Of course in school there are boys who can read a Jane Austen novel withoutVia Market Power, who found a link at Emirates Economist, where this observation is cogent.
wanting to jam an icepick through their templefalling asleep on page 3, and there are girls who like Robert Heinlein (if I had to guess, there are more of the latter than the former). We could fairly easily examine the cognitive style of individual children and teach them accordingly. This might well result in classes with significant gender imbalances -- the "boy-thinking" class would have a few girls, and vice versa -- but most schools have multiple sections at each grade and therefore have the capacity to divide the children into classes that teach differently.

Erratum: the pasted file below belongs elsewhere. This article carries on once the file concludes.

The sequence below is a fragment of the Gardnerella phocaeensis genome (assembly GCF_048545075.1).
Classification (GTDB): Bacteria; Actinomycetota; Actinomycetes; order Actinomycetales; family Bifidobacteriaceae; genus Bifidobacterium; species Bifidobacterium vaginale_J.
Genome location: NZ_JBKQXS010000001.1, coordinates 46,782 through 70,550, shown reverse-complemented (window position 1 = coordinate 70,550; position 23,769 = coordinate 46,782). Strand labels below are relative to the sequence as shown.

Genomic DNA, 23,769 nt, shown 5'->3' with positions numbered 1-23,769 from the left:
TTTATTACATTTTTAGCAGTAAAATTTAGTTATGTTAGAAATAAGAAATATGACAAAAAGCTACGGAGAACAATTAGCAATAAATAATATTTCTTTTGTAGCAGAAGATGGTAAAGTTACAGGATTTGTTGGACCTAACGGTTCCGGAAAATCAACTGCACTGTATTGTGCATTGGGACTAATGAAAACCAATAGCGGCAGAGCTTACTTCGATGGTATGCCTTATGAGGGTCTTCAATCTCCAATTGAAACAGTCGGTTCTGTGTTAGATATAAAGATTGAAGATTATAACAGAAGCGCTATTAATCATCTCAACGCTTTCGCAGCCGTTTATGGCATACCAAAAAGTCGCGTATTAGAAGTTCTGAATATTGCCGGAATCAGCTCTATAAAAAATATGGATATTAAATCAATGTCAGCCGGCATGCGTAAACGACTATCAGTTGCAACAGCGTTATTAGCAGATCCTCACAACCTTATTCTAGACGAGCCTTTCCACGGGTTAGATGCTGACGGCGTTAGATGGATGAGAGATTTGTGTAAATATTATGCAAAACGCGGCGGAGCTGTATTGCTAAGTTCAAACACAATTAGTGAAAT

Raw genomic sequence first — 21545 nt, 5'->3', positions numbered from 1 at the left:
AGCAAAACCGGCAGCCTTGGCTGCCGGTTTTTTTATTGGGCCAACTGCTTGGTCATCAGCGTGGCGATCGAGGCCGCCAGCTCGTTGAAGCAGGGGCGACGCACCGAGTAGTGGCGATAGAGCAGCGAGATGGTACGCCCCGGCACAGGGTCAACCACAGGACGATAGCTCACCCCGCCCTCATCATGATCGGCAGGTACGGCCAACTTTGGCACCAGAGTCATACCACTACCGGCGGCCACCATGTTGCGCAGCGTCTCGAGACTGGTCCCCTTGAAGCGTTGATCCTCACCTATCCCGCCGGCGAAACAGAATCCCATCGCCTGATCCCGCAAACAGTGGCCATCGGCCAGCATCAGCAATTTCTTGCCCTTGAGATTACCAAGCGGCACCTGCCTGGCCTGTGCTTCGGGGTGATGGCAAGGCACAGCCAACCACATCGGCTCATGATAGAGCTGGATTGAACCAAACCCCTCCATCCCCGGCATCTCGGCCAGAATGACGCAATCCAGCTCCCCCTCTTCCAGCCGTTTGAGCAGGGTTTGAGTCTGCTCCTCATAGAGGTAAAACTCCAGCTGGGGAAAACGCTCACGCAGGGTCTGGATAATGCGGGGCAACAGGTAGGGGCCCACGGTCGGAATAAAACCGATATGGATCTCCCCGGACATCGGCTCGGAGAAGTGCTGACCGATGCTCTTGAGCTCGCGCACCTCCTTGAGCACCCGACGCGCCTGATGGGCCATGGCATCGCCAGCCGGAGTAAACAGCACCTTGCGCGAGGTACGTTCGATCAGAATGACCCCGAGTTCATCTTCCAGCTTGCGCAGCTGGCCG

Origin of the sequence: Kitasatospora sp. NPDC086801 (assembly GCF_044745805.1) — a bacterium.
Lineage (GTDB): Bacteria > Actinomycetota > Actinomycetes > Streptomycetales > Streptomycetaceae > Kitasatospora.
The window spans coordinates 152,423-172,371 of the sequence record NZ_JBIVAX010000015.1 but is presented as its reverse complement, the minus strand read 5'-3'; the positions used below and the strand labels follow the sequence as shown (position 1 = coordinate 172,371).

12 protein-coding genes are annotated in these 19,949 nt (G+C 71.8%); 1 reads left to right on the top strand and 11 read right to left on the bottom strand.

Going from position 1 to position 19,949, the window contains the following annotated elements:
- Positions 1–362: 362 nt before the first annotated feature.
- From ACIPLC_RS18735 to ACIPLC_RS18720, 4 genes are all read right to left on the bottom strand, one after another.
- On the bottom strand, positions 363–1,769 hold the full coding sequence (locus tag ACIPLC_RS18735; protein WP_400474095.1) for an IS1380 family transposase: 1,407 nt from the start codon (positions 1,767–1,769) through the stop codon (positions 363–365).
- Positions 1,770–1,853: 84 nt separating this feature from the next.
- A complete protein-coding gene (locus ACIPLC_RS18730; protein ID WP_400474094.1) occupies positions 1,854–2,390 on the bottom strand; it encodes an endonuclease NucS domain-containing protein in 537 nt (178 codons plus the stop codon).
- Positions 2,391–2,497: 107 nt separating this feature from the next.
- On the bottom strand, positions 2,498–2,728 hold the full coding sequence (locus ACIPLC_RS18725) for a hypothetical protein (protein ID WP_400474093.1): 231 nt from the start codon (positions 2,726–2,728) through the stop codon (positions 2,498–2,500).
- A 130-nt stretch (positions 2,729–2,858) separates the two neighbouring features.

Then there's the question of job success after college. It is claimed that boys get better jobs and pay than girls relative to their performance in school. Some say this is a message to girls that talk of a meritocracy is a lie. But it could be that school performance is a highly imperfect predictor of productivity in the workplace - in part because of the fact the girls are more diligent in schoolwork carries over from high school into college.There's still the effect of fertility on labor force participation to consider. The common schools, however, have always been a feminized environment, particularly in K-6. Might the fretting over sex imbalances in academic performance be masking a different phenomenon, namely diminished returns to universal access to college?